Texting teens engage in safer sext?
There has been an exponential increase in the use of digital media by young people in last ten years, including social networking, mobile applications (apps), video sharing, podcasts, on-line games and the ever-popular short messaging services (SMS or texts). Facebook now has around 900 million members. Digital media offers the potential to deliver sexual health interventions to those who are already making use of these technologies and are confident in using them as part of their lives. Indeed, in the UK, apps have been developed for the NHS and a number of sexual health interventions have used digital media for sexual health promotion. But how exactly are young people using these technologies for communications between each other about sexual health?
A recently published study in the Journal of Adolescent Health explored adolescents’ technology-based sexual communication with dating partners to explore the association between that use and condom use. The research entitled ‘Safe Sext: Adolescents’ Use of Technology to Communicate About Sexual Health with Dating Partners’ was reported by the New York Daily News on the 20th February 2014 as ‘Teens who text about condoms more likely to practice safe sex: study’.
The media article is a good example of reporting academic research, as it describes the work well, conveys the research findings fairly accurately, mentions the lead researcher and university affiliation and provides a link to the abstract of the original published journal article. However, as a sexual health researcher, what is interesting for me is the non-sensationalist tone of the reporting, including the use of relatively gender-neutral images: an image of some condoms and an image of a disembodied hand using a mobile phone.
What did the Researchers Say?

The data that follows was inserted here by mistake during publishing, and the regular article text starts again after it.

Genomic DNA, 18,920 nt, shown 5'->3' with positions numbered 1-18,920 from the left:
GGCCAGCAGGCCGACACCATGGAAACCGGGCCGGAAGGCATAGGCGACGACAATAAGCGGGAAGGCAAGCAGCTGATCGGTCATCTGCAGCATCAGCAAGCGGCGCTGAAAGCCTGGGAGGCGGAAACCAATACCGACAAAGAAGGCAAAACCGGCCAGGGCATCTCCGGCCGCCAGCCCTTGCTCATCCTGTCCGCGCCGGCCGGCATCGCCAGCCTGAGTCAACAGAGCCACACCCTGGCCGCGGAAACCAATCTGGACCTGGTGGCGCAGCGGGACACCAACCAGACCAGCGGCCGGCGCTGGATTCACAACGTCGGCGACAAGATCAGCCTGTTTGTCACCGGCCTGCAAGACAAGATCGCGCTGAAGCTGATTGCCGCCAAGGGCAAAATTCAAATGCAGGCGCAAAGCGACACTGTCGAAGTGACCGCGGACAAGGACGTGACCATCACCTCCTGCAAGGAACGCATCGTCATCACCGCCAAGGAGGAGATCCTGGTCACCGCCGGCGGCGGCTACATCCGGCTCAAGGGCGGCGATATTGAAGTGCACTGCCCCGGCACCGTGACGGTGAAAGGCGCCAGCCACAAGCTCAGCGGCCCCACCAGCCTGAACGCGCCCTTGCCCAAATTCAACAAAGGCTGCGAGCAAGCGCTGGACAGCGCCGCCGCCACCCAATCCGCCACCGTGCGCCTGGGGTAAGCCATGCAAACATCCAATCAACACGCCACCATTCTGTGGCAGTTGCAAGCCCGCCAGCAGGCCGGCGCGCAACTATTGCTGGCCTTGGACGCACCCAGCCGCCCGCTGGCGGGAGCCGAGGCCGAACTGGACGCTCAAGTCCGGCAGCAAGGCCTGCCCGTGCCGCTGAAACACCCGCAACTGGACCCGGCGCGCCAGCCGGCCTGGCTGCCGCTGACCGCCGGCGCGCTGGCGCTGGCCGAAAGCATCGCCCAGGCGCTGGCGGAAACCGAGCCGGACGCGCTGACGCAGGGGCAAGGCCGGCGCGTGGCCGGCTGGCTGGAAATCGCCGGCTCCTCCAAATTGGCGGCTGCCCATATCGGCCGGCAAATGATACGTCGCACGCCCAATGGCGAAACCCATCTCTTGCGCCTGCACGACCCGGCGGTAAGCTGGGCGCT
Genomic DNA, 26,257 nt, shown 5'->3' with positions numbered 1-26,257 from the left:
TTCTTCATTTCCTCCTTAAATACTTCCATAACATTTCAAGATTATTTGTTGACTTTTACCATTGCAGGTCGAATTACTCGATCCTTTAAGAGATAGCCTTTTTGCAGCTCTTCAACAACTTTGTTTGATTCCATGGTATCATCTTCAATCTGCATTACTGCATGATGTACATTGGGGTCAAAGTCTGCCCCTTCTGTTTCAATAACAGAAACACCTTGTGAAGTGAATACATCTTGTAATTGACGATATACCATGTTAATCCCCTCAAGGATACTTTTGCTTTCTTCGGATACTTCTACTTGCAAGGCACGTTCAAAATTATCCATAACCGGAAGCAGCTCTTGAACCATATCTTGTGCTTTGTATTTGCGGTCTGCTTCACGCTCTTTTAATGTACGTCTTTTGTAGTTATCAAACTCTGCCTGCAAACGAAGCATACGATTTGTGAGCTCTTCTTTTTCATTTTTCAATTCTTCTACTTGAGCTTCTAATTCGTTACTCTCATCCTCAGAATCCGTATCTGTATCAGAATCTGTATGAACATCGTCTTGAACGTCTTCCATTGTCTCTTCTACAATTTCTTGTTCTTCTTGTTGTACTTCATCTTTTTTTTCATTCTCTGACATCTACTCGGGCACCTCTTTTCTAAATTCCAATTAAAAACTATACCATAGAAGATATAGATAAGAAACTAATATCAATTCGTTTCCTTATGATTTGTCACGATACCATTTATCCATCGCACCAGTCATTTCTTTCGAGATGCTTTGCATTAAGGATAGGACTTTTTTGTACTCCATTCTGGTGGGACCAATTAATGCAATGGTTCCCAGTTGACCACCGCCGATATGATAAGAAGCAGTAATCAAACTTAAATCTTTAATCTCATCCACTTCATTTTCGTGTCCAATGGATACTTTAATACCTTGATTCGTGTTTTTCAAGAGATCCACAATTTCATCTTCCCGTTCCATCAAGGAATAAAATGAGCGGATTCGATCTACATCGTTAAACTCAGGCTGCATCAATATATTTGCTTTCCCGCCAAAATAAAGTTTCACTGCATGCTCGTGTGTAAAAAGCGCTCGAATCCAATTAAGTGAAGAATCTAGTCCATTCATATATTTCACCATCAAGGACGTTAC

Let me first summarize the media article’s coverage of the research findings. The study led by a researcher, Laura Widman, at the University of North Carolina, USA, involved a survey with adolescents at high school. The article accurately reported the number of adolescents included in the study as being 176.
Widman and her colleagues studied 176 U.S. high school juniors and seniors. Of the 64 who reported being sexually active, more than half admitted failing to consistently use condoms, the researchers wrote in the Journal of Adolescent Health.
A main finding of the study was adequately conveyed in the article: rates of condom use among adolescents reporting sexual activity in the past six months were higher among those reporting using technology to discuss condoms, birth control, pregnancy or sexual limits. The rates were around three times higher than similar adolescents not reporting using technology to discuss any of these issues, which the article captured – although it noted the rates as ‘almost four times’:
High school students who discussed condoms or another form of birth control via text or other technology were almost four times as likely to use condoms
As to the second point, regarding the non-sensationalist tone to the article, it is clear that there was a willingness by the author and/or this online newspaper to take a sideways step away from the main findings towards a positive narrative; this is often absent in the media in relation to young people and sexual health, with its common fascination with fear. Previous research has drawn attention to three common discourses on youth sexual health: risky groups, risky behaviours and risky persons. These discourses paint a picture of a problematic youth making risky choices. Yes, there are risks associated with sexual activity, but there are also pleasures. Young people want to have sex, enjoy sex and many do strongly want to have safer sex. It is therefore encouraging to see positive findings linking technologies with safer sex; there may be ways for adolescents to reduce their sexual health risks using tools available in their everyday lives. Youths are often expected to apply knowledge about risk behaviours within their everyday practices. The youth cohort in the ‘safe sext’ study may have been doing so, but qualitative work could unpack why some of these young people were using technologies in this way. As text messaging, and other forms of technology use, become more and more commonly used for sexual health purposes – by researchers, for service delivery and by young people themselves – evaluation of its benefits and effectiveness is essential. The authors of a review of text messaging in sexual health promotion concluded:
Like any other communication tool we need to ensure that it is being used effectively; that the health messages are clear, have resonance with the group at risk and are reaching its target population.
Widman, L., Nesi,J., Choukas-Bradley, S., Prinstein, M. J. (2014).“Safe Sext: Adolescents’ Use of Technology to Communicate About Sexual Health With Dating Partners”. Journal of Adolescent Health, published online, doi: 10.1016/j.jadohealth.2013.12.009.